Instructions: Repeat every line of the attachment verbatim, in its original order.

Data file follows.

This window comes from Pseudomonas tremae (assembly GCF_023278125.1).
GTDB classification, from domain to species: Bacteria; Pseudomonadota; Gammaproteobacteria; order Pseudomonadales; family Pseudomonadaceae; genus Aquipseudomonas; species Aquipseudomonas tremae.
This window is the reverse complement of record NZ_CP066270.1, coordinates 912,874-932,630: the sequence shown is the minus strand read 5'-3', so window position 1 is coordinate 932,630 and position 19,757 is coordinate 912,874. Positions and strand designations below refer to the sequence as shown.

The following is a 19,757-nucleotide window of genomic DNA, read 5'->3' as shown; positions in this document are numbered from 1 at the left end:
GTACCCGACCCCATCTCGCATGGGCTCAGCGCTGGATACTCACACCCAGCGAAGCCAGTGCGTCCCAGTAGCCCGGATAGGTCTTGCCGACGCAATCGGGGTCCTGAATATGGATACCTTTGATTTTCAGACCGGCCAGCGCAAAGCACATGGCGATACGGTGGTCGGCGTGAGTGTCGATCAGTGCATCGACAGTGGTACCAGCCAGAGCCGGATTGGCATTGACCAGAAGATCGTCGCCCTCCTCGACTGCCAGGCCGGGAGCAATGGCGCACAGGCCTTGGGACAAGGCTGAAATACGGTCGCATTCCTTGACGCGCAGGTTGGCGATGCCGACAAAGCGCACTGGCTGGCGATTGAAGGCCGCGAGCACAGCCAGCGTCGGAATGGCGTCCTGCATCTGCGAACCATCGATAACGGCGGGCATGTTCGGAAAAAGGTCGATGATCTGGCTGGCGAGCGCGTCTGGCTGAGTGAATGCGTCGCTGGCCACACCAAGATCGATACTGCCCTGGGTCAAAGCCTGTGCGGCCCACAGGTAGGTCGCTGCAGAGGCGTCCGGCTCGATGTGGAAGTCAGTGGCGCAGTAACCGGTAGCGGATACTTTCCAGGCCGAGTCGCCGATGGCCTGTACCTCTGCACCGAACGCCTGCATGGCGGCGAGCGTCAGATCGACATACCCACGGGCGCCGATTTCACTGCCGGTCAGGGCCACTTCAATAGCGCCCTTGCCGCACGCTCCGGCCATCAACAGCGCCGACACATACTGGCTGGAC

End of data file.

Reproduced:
This window comes from Pseudomonas tremae (assembly GCF_023278125.1).
GTDB classification, from domain to species: Bacteria; Pseudomonadota; Gammaproteobacteria; order Pseudomonadales; family Pseudomonadaceae; genus Aquipseudomonas; species Aquipseudomonas tremae.
This window is the reverse complement of record NZ_CP066270.1, coordinates 912,874-932,630: the sequence shown is the minus strand read 5'-3', so window position 1 is coordinate 932,630 and position 19,757 is coordinate 912,874. Positions and strand designations below refer to the sequence as shown.

The following is a 19,757-nucleotide window of genomic DNA, read 5'->3' as shown; positions in this document are numbered from 1 at the left end:
GTACCCGACCCCATCTCGCATGGGCTCAGCGCTGGATACTCACACCCAGCGAAGCCAGTGCGTCCCAGTAGCCCGGATAGGTCTTGCCGACGCAATCGGGGTCCTGAATATGGATACCTTTGATTTTCAGACCGGCCAGCGCAAAGCACATGGCGATACGGTGGTCGGCGTGAGTGTCGATCAGTGCATCGACAGTGGTACCAGCCAGAGCCGGATTGGCATTGACCAGAAGATCGTCGCCCTCCTCGACTGCCAGGCCGGGAGCAATGGCGCACAGGCCTTGGGACAAGGCTGAAATACGGTCGCATTCCTTGACGCGCAGGTTGGCGATGCCGACAAAGCGCACTGGCTGGCGATTGAAGGCCGCGAGCACAGCCAGCGTCGGAATGGCGTCCTGCATCTGCGAACCATCGATAACGGCGGGCATGTTCGGAAAAAGGTCGATGATCTGGCTGGCGAGCGCGTCTGGCTGAGTGAATGCGTCGCTGGCCACACCAAGATCGATACTGCCCTGGGTCAAAGCCTGTGCGGCCCACAGGTAGGTCGCTGCAGAGGCGTCCGGCTCGATGTGGAAGTCAGTGGCGCAGTAACCGGTAGCGGATACTTTCCAGGCCGAGTCGCCGATGGCCTGTACCTCTGCACCGAACGCCTGCATGGCGGCGAGCGTCAGATCGACATACCCACGGGCGCCGATTTCACTGCCGGTCAGGGCCACTTCAATAGCGCCCTTGCCGCACGCTCCGGCCATCAACAGCGCCGACACATACTGGCTGGAC